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Barbara H Partee
User: bhp1
Date: 2011-03-11 15:56 (UTC)
Subject: (no subject)
That reminds me of the choice that faced me in college. In a small undergraduate college like Swarthmore (excellent, but small) in the 1950's, there was no linguistics -- I didn't even hear of linguistics until just before I had to start thinking about graduate schools. The choice that faced me from the beginning was whether to major in Russian or major in math; and there was no such thing as majoring in Russian grammar; all the language majors were literature majors. At least we could have "minors". So I majored in math and minored in Russian and philosophy (logic and philosophy of science). And then discovered linguistics -- I was VERY lucky in my timing - generative grammar was just getting started. I didn't know what it was, but it somehow involved mathematics and language, and that was enough for me to think I'd like it. Yes!
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Медведь: med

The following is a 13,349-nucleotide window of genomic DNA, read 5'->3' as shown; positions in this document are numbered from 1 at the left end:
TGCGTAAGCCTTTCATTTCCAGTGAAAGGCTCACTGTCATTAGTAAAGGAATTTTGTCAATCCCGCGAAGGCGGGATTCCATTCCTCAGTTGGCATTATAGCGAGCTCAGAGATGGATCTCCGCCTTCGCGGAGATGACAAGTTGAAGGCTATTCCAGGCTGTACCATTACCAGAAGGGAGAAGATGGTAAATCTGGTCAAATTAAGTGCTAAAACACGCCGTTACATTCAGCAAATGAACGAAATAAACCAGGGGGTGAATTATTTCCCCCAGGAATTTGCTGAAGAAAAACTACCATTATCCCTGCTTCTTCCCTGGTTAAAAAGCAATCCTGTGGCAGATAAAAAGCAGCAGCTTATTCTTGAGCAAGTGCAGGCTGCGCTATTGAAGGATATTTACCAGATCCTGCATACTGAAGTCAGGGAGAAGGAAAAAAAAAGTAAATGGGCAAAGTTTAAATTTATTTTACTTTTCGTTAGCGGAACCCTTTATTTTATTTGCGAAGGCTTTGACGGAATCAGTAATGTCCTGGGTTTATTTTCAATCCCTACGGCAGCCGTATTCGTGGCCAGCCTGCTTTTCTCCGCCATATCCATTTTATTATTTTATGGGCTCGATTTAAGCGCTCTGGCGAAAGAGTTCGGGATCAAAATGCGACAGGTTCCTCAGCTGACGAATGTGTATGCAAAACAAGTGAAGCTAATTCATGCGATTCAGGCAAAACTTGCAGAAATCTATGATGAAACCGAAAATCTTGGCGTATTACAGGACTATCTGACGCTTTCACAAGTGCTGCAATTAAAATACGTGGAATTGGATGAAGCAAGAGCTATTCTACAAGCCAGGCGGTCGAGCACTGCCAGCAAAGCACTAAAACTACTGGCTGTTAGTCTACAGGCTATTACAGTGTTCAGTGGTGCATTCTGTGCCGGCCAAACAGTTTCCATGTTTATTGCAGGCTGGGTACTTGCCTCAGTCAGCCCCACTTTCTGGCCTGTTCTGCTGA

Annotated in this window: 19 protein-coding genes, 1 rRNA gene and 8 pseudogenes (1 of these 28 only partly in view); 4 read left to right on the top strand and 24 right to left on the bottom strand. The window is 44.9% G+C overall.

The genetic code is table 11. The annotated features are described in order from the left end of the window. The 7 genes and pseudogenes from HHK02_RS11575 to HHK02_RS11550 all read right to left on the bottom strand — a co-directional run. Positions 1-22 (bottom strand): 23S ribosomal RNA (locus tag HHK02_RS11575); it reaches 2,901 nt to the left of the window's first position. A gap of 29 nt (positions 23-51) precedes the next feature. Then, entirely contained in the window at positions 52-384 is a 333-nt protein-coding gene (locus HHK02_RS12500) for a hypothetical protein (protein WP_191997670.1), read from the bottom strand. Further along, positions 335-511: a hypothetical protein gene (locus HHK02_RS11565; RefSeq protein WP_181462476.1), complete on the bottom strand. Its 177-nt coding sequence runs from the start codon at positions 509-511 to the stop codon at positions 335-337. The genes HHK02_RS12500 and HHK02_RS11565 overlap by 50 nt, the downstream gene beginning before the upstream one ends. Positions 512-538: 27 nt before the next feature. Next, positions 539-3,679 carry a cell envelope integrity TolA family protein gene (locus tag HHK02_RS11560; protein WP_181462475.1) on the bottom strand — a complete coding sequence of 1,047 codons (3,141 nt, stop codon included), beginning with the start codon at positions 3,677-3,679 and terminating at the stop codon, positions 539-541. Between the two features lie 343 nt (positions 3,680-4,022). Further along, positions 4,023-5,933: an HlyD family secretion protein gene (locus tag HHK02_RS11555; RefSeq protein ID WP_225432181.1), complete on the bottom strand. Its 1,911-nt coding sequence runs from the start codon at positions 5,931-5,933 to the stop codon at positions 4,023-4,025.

User: iad
Date: 2011-03-11 16:06 (UTC)
Subject: (no subject)
Keyword:med
A naughty joke that used to be told when we were in the fourth form or thereabouts:
Teacher: Jack, name three consonants.
Jack: D, T and B. ‹pun alert: sounds like a sexual proposal›
Teacher: Good. Three more consonants.
Jack: V, G, Z. ‹pun alert: sounds like a narrow specification of said proposal›
Teacher: Now name one more consonant.
Jack: Jill.
Teacher: But Jill isn't (a) consonant! ‹pun alert: ‘consonant’ also means ‘willing’›
Jill: Oh, I am, miss, I am!
Surely a technical term doesn't become raw material for dense sexual jokes told by ten-year-olds (not the brightest among them either) unless it's universally known.